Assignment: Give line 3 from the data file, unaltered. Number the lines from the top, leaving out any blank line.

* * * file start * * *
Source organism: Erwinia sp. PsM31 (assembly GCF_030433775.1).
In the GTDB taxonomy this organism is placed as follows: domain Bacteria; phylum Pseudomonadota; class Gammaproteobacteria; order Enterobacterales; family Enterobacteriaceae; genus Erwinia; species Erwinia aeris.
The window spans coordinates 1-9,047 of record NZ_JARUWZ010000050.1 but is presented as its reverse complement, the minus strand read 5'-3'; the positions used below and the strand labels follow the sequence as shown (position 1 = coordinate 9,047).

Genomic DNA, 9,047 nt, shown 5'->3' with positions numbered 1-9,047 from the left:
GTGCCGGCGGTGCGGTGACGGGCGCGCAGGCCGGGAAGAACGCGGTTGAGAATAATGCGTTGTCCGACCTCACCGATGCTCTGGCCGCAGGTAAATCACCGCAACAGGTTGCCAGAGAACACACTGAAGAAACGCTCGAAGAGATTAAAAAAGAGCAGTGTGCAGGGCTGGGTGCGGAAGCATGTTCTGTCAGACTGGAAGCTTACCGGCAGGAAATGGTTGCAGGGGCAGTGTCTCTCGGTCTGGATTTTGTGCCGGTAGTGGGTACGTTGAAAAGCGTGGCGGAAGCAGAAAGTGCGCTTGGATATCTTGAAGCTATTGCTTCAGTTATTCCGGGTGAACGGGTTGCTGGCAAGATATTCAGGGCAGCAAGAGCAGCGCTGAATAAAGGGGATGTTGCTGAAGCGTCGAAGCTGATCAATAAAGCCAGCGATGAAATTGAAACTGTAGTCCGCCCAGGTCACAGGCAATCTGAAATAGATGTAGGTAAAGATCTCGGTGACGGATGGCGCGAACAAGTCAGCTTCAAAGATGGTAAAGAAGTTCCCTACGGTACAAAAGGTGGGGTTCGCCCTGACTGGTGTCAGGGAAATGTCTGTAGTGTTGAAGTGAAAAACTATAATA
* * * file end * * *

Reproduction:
The window spans coordinates 1-9,047 of record NZ_JARUWZ010000050.1 but is presented as its reverse complement, the minus strand read 5'-3'; the positions used below and the strand labels follow the sequence as shown (position 1 = coordinate 9,047).